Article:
What better way to familiarize one’s self with the work of pop culture artist Roy Lichtenstein than to walk through his house from living room to snack bar, from bathroom to bedroom, and finally into his studio, where we can try our hand at painting?
Susan Goldman Rubin and her team at Chronicle have created a book illustrated by Roy Lichtenstein’s paintings, Roy’s House, which lets us see up close his style of art, the colors he used, and the technique of shading color in dots.
If you look at a newspaper or a magazine or a brochure, and you use a loupe (Merriam-Webster definition: a small magnifier used especially by jewelers and watchmakers), you can distinguish among the dots used to lay the color down (the “halftone” technique).
During printing, when the color is laid down, those dots grow in size a bit. That’s called “dot gain” and printers expect it, compensating on the original.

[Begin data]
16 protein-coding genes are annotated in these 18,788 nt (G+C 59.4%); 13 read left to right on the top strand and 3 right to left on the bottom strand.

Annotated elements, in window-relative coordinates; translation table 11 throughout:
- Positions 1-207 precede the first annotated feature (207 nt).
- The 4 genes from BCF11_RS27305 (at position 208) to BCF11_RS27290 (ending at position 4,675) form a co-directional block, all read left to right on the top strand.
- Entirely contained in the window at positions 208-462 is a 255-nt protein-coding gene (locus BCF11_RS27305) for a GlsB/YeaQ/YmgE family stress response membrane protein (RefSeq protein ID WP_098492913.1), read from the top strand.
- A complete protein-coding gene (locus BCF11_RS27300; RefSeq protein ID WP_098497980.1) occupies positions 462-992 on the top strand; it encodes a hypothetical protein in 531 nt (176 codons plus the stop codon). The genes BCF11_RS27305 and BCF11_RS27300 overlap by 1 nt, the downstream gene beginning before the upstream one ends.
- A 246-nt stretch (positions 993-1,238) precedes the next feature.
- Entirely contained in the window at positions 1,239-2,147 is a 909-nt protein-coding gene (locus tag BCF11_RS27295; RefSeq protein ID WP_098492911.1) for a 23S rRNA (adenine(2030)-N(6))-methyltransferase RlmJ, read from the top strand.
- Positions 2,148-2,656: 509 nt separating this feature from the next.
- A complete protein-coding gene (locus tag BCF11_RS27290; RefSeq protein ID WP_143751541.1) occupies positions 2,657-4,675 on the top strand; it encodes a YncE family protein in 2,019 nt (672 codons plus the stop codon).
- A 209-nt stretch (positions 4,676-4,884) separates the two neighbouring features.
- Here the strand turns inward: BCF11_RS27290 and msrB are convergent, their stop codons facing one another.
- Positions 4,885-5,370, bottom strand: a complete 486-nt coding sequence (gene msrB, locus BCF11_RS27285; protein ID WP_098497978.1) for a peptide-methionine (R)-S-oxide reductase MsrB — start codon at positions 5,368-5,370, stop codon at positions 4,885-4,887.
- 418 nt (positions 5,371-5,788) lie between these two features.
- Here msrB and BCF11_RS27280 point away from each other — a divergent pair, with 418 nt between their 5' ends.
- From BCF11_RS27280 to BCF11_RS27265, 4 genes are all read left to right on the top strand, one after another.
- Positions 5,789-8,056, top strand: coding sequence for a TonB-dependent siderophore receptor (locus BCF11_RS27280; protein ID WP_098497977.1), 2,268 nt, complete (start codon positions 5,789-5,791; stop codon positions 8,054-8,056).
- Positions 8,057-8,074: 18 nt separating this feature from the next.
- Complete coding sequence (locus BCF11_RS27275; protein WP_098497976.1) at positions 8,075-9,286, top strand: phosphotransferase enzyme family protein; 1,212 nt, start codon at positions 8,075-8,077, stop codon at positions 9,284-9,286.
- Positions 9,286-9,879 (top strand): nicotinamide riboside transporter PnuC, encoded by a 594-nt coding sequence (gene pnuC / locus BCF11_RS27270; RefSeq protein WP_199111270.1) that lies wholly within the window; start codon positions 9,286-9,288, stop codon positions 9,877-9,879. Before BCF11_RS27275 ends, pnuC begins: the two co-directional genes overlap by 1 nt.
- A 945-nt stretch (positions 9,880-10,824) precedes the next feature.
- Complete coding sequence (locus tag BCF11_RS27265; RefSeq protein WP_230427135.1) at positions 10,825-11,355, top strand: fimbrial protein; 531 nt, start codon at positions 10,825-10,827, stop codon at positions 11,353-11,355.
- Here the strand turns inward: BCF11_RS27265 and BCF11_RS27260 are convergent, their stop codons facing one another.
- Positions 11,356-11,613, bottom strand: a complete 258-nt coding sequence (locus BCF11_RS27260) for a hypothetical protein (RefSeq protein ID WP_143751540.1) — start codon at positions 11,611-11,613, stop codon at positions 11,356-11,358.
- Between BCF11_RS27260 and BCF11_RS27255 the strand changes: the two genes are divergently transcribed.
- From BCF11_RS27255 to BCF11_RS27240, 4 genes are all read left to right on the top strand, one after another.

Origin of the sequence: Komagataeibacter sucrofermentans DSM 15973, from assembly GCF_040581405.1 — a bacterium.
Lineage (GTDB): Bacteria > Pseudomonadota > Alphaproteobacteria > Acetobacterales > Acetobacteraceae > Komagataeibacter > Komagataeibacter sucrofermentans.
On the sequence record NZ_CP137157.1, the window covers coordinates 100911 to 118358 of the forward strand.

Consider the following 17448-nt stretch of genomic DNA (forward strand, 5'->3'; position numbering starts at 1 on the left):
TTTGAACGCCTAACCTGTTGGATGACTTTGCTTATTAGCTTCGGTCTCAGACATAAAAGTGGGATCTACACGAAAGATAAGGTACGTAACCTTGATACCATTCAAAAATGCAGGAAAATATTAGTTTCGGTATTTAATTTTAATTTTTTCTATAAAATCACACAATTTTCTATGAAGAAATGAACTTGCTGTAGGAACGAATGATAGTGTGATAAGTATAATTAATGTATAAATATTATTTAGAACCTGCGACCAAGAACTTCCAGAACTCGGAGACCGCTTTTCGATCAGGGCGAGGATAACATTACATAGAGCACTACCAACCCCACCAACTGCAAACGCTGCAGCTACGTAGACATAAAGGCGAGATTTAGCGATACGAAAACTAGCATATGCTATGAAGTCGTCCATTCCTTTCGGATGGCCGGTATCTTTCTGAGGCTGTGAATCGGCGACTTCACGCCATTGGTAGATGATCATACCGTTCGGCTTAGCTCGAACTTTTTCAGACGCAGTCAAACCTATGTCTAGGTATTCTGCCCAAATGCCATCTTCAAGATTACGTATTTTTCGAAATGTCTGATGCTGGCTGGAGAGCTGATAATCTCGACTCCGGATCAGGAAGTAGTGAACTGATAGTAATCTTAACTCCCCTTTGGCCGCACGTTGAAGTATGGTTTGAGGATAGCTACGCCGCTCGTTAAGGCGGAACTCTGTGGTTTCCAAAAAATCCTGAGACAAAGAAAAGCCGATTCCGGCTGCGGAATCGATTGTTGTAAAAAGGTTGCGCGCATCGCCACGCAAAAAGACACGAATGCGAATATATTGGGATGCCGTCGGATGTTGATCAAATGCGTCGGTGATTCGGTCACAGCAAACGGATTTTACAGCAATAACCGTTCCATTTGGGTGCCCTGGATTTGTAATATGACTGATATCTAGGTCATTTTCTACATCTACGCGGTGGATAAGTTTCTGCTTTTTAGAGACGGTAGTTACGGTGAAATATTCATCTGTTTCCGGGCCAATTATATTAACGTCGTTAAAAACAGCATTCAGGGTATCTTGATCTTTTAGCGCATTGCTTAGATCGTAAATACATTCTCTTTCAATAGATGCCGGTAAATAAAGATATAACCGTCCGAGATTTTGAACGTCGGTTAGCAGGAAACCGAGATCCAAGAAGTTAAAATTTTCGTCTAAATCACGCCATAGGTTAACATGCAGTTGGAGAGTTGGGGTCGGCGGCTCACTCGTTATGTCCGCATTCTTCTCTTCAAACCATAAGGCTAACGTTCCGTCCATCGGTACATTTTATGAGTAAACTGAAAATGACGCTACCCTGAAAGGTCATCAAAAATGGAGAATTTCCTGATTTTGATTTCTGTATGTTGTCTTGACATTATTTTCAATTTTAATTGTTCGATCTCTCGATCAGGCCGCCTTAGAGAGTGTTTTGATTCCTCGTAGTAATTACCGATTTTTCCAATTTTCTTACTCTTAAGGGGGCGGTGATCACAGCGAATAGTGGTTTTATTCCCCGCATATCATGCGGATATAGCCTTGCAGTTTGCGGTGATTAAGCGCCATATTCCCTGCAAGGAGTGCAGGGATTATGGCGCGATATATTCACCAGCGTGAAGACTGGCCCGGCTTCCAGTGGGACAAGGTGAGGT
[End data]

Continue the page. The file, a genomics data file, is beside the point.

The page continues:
Lichtenstein exaggerated those dots, and the technique of cross-hatching, to make his paintings bold, bright, and memorable. His style is instantly recognizable. As the back matter states, “His first show shocked critics in 1962.”
The text is minimal (in keeping with Lichtenstein’s paintings) but the author still manages to imbue those words with warmth and humor, spark and spirit. Making use of the artist’s distinctive, jagged-edged thought bubbles provides energy.
This is a book for the very young, the budding artist or art collector, and yet it’s also a book for those who love art, teach art, and are educating themselves about the infinite styles within art. Lichtenstein’s work is iconic … and so is this book. (Merriam-Webster definition: “widely known and acknowledged especially for distinctive excellence”)
Also take a look at the author’s book Whaam! The Art and Life of Roy Lichtenstein (Abrams), written for an older child.
For readers 12 and up, find a copy of Marc Aronson’s Art Attack: a Brief Cultural History of the Avant-Garde (Clarion Books).